The need to boost ‘professional skills’ in graduate employees is high

Young manager and foreman looking at machine on production line

Employers of engineers increasingly require more well-rounded graduates with more than just technical qualifications. The answer isn’t ‘degreeless’ jobs, it’s employees who have more than a degree.

The below article was first published by Create Digital.

So much knowledge in the field of engineering can only be gained on the job. A typical degree can easily assess and certify you for technical know-how, but it’s not so easy for it to give you the core skills that come with years of experience. 

This is not to say engineering is vulnerable to the trend of ‘degreeless jobs’, where prominent companies de-emphasise the importance of a tertiary education in their recruitment processes. 

The trend has to be understood in context. In 2019 Apple CEO Tim Cook said that 50 per cent of jobs at his company were filled by people without four year degrees, but a lot of those positions have job titles like ‘brand director’ and ‘account manager’. These are not engineering roles, they’re roles where the primary and secondary focus is on problem solving and people management.

Moreover, Cook was making this claim alongside his efforts to encourage more institutions to teach children and young adults how to code – a hard skill.

Nevertheless, the demand for soft skills is now so strong that there is an acceptance that ‘soft’ is no longer the appropriate label. ‘Professional skills’, ‘core skills’ or ‘enterprise skills’ are becoming preferred.

“The need for these skills is not just about Australia and it is not just about engineering,” says Jason Fletcher, Engineering Education Australia’s (EEA) Education Manager. 

“But when Australian engineering businesses invest in bringing such skills on board, and when 100 per cent of their graduates are fully prepared for success, those businesses are more able to perform and compete at a globally competitive level.”

This requirement for more rounded engineers is a global one. The 2020 Survey for Skills Gaps In Recent Engineering Graduates by the American Society for Engineering Education, defines the essential skills in two groups – technical and professional.

Professional skills include communication, emotional intelligence, teamwork, curiosity, a desire for continuous learning, critical thinking, cultural awareness, high ethical standards and more. They are as essential as technical skills when it comes to thriving in a workplace.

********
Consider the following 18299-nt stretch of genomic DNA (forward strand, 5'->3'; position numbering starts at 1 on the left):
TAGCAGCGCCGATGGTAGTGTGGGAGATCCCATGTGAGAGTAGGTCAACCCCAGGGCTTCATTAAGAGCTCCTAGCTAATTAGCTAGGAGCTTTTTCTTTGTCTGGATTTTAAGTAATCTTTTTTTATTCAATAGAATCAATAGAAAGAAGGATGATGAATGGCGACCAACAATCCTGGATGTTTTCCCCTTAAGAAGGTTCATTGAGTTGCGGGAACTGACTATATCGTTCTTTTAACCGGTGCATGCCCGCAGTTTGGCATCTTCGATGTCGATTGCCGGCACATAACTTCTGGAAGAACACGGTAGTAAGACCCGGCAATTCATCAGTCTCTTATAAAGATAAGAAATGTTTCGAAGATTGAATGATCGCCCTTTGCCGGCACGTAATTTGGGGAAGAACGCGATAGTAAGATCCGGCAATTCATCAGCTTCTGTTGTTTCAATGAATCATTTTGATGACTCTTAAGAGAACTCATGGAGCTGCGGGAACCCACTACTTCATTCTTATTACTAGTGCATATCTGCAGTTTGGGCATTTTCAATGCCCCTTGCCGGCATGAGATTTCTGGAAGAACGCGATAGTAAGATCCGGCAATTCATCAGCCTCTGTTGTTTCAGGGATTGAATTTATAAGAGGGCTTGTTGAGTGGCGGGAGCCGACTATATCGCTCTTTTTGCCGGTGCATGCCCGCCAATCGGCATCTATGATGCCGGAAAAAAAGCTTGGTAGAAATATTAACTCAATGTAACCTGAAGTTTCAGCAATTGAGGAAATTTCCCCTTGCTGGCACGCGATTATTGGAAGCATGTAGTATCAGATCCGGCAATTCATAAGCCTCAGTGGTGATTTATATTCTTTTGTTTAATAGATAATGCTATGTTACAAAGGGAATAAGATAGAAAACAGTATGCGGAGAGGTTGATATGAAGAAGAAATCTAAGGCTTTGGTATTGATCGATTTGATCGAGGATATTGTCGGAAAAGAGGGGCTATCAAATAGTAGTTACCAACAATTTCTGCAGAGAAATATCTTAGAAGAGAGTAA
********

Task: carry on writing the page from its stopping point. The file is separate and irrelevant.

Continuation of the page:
For each of these skills, an average of only 31 per cent of graduates felt they were ‘very prepared’ for what the workplace might hold.

That lack of preparedness is what Engineers Australia’s Graduate Program, delivered by EEA (the professional body’s training provider) is aimed at addressing.

“It’s an 18-month program designed for early-career engineers, typically those who are in their first job out of university with less than three years’ experience,” says Fletcher. 

“The topics are crafted to help people transition from that academic, university environment to the world of work, and provide the practical skills and knowledge they need to launch their career and perform in the engineering profession. It gives employers the ability to get younger engineers up to speed as quickly as possible.”

Graduates tend to have all of the latest knowledge in terms of tools, methodologies and techniques, but less of an understanding of how a workplace operates, or important skills that drive performance in the engineering environment.

“If you’ve studied project management, that’s great, but what practical experience do you have engaging with stakeholders or managing teams?” asks Fletcher.

“An experienced engineer told me that project management is 20 per cent about engineering and 80 per cent about managing people. This program creates a bridge between what has been learned during a degree and what can’t be learned at university, because it’s not solely about theory and principles.”

The Graduate Program, which in 2020 was awarded Best Blended Learning Model at the LearnX Live! international learning and development awards program, has been recognised as an effective way to attract and retain talent, as well as boost organisational performance.

The program is delivered online to ensure graduates can continue their professional development from any location, and combines interactive e-learning, virtual workshops from subject matter experts, as well as webinars by industry professionals and thought leaders. 

The program goes through a continual improvement process to ensure the learning outcomes align to the needs graduates have today and those they will have in the future. 

“Not only do we stay in touch with the graduates to find out what was valuable and what could be improved, but we stay in touch with their employers,” Fletcher says. “Often we’ll speak with HR, Learning and Development managers, engineering managers and executives.

“From the latest review, we developed insight into the very clear need for engineers who can work across disciplines and teams,” says Fletcher. “That requires emotional intelligence, communication skills, stakeholder engagement skills, innovative tendencies and creative problem-solving talents.” 

To find out more about Engineers Australia’s Graduate Program, and whether it’s right for you or your team, visit the Engineers Australia’s Graduate Program webpage and make an enquiry.